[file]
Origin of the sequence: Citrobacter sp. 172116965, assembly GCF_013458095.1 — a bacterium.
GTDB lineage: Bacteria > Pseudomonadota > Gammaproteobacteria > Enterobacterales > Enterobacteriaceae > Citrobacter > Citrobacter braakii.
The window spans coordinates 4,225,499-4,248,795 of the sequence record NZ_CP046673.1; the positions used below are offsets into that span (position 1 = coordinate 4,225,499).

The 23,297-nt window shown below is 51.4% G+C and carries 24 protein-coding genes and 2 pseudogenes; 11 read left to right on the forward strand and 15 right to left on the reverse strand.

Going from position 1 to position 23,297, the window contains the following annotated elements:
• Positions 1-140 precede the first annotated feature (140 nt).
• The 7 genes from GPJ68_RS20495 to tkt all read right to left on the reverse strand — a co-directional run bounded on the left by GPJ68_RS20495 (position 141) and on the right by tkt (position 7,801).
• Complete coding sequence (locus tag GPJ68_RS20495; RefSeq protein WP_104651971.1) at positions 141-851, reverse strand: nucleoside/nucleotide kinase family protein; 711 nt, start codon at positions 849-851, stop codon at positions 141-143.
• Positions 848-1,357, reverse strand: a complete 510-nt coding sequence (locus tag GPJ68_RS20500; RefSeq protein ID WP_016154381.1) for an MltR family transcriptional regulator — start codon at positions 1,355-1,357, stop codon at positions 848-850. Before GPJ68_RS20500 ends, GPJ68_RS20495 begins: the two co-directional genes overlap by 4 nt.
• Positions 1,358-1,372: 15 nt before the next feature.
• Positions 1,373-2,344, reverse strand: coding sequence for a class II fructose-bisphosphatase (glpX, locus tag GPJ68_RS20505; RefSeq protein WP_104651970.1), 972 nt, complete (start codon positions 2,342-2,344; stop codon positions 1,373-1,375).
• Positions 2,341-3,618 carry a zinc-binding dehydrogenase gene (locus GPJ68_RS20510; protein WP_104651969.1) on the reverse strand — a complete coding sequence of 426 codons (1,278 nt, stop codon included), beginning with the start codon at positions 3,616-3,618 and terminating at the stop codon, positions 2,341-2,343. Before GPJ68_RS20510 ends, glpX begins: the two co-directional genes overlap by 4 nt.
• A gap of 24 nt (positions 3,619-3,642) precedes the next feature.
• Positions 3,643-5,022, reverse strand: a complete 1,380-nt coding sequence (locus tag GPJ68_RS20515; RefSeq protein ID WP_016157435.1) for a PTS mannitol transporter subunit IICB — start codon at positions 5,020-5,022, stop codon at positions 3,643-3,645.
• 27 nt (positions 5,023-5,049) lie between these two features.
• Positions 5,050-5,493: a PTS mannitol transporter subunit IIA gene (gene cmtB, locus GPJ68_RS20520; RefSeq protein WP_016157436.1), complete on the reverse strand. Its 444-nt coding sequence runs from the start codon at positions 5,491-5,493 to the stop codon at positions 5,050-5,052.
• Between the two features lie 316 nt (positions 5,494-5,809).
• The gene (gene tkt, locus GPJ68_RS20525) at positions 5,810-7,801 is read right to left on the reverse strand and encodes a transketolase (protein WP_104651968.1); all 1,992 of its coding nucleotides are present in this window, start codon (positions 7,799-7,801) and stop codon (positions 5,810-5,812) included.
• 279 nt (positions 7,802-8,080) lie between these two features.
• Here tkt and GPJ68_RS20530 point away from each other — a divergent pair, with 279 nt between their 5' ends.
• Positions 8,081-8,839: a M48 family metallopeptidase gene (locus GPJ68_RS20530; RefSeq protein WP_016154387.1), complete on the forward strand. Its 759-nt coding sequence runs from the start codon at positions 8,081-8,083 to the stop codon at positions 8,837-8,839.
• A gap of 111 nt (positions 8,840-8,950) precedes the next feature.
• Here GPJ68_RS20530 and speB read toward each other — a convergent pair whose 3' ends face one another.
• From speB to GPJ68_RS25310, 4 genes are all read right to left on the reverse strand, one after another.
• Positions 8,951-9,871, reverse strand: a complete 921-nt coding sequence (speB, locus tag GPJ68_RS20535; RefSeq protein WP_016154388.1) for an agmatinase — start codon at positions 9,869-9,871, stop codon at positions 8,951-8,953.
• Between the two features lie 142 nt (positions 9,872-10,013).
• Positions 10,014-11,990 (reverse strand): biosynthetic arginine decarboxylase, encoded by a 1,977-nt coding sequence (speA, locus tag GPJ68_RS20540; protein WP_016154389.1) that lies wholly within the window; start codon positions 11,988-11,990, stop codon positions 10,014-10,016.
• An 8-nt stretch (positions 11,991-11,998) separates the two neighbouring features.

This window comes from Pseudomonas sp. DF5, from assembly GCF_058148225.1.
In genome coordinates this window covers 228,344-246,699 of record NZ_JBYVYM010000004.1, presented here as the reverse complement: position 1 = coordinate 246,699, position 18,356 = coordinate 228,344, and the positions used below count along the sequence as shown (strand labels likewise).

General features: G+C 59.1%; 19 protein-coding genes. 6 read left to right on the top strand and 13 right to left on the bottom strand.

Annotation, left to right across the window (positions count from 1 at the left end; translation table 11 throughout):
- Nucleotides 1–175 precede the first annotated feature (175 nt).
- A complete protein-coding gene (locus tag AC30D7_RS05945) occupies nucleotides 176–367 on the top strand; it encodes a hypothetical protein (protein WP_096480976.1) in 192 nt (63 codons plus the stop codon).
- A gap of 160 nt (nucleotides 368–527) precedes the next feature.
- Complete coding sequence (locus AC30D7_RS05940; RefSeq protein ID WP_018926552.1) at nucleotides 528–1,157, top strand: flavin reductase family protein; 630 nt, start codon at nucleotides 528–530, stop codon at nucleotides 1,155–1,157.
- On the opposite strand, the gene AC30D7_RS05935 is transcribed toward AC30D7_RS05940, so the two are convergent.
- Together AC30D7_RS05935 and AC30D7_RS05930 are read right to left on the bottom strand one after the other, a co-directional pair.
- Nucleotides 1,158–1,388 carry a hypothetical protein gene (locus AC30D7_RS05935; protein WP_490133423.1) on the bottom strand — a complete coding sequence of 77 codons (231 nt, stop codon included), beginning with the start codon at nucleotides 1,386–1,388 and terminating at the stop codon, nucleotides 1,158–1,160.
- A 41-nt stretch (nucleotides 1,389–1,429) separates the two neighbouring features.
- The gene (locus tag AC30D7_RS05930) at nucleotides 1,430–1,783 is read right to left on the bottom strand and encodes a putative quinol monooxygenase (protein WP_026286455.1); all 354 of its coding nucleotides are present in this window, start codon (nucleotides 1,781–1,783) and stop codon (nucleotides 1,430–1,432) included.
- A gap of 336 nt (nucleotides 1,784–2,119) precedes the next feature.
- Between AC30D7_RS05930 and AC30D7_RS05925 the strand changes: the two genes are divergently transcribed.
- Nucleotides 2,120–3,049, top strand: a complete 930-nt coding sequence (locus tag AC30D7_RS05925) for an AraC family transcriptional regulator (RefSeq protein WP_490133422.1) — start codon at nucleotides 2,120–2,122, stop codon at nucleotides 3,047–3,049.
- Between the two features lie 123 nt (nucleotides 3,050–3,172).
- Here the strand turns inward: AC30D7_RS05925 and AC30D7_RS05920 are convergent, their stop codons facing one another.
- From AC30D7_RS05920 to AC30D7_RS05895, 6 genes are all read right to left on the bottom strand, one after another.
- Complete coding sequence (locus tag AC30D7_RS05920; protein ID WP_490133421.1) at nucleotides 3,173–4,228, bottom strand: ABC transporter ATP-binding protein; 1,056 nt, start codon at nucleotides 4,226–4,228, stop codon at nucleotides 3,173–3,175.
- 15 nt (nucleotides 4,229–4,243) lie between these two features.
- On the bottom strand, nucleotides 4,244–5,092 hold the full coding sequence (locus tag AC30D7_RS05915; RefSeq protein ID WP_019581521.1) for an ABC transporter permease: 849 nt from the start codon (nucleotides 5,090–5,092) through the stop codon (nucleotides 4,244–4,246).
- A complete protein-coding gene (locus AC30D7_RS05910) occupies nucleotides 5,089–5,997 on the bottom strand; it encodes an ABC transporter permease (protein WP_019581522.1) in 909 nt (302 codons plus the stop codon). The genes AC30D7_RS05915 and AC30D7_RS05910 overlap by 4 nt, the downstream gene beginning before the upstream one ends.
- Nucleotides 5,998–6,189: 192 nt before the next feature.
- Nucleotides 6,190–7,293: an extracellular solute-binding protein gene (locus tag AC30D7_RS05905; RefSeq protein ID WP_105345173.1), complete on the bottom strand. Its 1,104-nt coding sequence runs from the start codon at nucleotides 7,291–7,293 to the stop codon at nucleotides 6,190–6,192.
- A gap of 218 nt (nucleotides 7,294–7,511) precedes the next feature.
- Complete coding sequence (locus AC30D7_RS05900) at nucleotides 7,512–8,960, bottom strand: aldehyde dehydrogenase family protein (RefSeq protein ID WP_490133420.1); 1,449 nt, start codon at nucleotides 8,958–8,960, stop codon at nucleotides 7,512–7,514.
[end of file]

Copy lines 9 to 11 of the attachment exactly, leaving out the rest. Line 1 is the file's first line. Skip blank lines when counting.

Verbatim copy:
• Positions 848-1,357, reverse strand: a complete 510-nt coding sequence (locus tag GPJ68_RS20500; RefSeq protein ID WP_016154381.1) for an MltR family transcriptional regulator — start codon at positions 1,355-1,357, stop codon at positions 848-850. Before GPJ68_RS20500 ends, GPJ68_RS20495 begins: the two co-directional genes overlap by 4 nt.
• Positions 1,358-1,372: 15 nt before the next feature.
• Positions 1,373-2,344, reverse strand: coding sequence for a class II fructose-bisphosphatase (glpX, locus tag GPJ68_RS20505; RefSeq protein WP_104651970.1), 972 nt, complete (start codon positions 2,342-2,344; stop codon positions 1,373-1,375).